In both cases, all the interchange fee rates are based on a percentage of the transaction amount. Visa’s standard interchange fee of 0.275% would result in an interchange fee of AU$0.275 being charged to an acquirer for a payment of AU$100. MasterCard would have charged AU$0.32 for the same transaction.

It’s pretty obvious that Visa and MasterCard’s income from credit card interchange is linked to the value of transactions that its acquirers process. The higher the transaction value, the greater the fee income. This is why Visa and MasterCard have been such tremendous growth businesses for such a long time. Their growth potential is tied to the enormous potential (still) for growth in card payment transaction values across the globe.

Let’s have a look at Visa Australia’s debit interchange fees:


The first thing we notice is that debit interchange is mostly expressed in “cents per transaction”, rather than as a percentage of transaction value (except for the business and premium categories which is still charged on a percentage basis).

So the value of debit transactions largely doesn’t affect the interchange fee income for the card schemes. It’s purely the volume (or number) of transactions which is relevant. There are still a number of classifications though, and acquirers and issuers need to be able to administer all of these classifications.

MasterCard debit is similar:


And like Visa, it’s mostly “cents per transaction” except for the business and premium classifications.

How do interchange fees affect merchant fees?

These days, many acquirers are charging merchant fees based on a “cost-plus” arrangement. Cost-plus merchant fees are charged as a margin above cost, where cost is typically the interchange fee applying on an individual transaction. Sometimes, the acquirer will also include other card scheme costs that they typically incur to process a card payment too. Sometimes, they just use the interchange as the cost component, and basically factor all of the other costs into the “margin”.

Let’s look at an example. Let’s say that the acquirer is charging a cost-plus merchant fee of 0.20% above interchange. If the card payment involves a domestic Visa card making an ordinary card payment at a payment terminal, then the merchant would be charged the interchange (AU$0.275) plus the margin (AU$0.20) equals AU$0.475 for the transaction.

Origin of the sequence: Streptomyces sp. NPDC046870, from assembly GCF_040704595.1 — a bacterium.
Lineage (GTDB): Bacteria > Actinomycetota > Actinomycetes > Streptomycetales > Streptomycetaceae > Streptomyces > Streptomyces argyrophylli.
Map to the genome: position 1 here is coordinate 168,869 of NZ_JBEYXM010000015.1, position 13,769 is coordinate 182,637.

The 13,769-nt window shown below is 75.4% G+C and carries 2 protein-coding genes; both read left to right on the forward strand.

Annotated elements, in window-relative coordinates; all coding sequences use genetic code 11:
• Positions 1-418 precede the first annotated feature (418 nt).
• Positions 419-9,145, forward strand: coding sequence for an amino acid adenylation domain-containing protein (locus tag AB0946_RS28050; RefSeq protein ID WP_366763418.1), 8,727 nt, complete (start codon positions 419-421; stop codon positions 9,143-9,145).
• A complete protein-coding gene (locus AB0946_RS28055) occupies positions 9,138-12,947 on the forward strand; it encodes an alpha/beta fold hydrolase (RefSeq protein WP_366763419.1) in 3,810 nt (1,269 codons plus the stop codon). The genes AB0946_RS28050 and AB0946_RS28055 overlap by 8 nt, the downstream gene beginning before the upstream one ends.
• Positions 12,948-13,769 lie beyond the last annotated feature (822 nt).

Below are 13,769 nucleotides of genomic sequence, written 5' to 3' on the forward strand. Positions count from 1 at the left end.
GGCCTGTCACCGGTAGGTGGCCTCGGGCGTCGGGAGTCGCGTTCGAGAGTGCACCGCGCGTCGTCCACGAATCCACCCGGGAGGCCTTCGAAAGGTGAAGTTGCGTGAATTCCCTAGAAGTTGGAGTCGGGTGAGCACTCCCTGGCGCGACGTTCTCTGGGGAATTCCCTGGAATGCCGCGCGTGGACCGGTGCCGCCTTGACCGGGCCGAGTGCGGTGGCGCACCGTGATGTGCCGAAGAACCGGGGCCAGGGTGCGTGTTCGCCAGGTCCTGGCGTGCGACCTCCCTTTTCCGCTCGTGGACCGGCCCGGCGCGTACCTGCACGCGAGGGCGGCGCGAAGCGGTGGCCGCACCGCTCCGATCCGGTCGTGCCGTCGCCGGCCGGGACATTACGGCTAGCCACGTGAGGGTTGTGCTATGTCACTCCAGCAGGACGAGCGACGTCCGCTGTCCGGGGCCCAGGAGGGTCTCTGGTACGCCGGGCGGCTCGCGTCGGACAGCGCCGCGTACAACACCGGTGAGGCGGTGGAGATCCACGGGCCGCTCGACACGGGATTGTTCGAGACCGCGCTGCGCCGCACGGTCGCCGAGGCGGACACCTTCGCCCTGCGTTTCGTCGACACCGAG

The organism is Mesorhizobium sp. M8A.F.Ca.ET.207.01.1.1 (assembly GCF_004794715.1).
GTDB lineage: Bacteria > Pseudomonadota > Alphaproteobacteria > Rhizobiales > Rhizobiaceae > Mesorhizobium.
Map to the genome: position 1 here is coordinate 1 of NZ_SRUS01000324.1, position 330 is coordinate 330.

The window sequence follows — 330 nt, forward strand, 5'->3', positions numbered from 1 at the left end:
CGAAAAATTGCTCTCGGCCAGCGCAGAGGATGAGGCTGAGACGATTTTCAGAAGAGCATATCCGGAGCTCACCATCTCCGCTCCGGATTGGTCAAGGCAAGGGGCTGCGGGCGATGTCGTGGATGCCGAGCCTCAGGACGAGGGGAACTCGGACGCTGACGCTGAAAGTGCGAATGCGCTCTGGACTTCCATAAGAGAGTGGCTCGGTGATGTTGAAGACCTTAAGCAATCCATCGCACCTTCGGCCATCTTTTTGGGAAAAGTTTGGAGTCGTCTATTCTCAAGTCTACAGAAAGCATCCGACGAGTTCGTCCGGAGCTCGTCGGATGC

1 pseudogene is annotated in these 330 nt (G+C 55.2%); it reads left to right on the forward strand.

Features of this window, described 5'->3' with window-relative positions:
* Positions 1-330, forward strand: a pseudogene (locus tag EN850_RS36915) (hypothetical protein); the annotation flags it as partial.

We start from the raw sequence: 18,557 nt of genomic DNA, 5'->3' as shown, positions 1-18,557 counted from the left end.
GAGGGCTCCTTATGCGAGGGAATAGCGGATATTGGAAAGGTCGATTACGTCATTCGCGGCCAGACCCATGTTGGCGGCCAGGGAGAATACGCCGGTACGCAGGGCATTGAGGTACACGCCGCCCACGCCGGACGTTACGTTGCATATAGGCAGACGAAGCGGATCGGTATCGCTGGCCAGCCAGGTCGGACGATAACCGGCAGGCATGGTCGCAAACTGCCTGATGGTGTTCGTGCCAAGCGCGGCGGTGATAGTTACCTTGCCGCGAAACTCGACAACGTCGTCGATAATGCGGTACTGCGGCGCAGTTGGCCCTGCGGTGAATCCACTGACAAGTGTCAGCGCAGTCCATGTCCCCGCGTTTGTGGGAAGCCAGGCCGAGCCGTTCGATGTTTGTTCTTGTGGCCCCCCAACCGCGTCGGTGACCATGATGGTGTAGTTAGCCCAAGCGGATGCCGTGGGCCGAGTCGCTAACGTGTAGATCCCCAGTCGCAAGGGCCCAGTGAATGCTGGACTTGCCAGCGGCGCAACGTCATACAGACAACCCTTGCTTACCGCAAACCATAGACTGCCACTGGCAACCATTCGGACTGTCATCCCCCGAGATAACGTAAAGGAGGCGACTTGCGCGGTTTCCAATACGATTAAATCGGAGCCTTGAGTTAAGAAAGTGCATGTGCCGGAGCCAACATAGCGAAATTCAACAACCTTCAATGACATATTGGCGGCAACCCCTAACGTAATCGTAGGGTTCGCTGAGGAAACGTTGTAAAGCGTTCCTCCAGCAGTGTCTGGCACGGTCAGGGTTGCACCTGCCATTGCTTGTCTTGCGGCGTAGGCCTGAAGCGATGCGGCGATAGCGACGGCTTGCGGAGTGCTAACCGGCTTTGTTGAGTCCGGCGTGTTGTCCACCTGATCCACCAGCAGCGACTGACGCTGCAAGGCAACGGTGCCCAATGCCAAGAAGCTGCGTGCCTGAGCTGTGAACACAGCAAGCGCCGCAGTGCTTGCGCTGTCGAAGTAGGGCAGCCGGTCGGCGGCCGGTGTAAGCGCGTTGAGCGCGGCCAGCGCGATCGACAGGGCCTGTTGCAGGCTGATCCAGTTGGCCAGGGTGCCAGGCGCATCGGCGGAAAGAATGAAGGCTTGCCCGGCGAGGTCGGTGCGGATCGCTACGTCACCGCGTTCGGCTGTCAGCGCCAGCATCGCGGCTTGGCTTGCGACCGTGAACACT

It’s pretty obvious that if the card type involves a different interchange classification on the very next transaction, then the merchant fee will be different. This creates havoc for the merchant because they now have to reconcile on a per transaction basis if they are to understand their merchant fees down to the atomic level. But it also allows the acquirer to ensure that they earn a set profit margin above interchange each and every time.

Previously, acquirers were charging merchant fees on a “blended” basis. This meant that they had to estimate the likely card mix and associated interchange cost, work out an average interchange cost, then apply their margin above that in order to come up with a single merchant fee percentage. Most acquirers were pretty rubbish at estimating this, and so would often incur more cost than they had anticipated. If they got it particularly wrong, they’d lose money.

This explains why many acquirers have moved to a cost-plus pricing model. Certainly this is true in Europe and Australia, for example, although somewhat less prevalent in Asia and North America. But given the complexity of Visa and MasterCard interchange, it’s likely to become more prevalent in regions where it’s not currently.

Acquirers who can successfully pass on the “risk” associated with the complexity of interchange fees to their merchants and maintain target profit margins will be much better able to manage their acquiring business. Merchants should then make sure that their acquirers provide them with good reporting to show how the merchant fee is derived, ideally on a per transaction basis.


  • Interchange fees are typically paid by acquirers to the card schemes for merchant payments (and by card schemes to acquirers for ATM withdrawals).
  • Issuers typically receive a portion of interchange from the card schemes for merchant payments (and pay for ATM withdrawals).
  • Credit interchange is typically (but not always) charged as percentage of value.
  • Debit interchange is typically (but not always) charged as “cents per transaction”.
  • Acquirers can charge merchants on a cost-plus basis to eliminate the risk of not estimating the merchant’s card mix properly.
  • Doing this allows acquirers to earn a set profit margin percentage per transaction.
  • Merchants should obtain per transaction fee reporting from their acquirers for full transparency.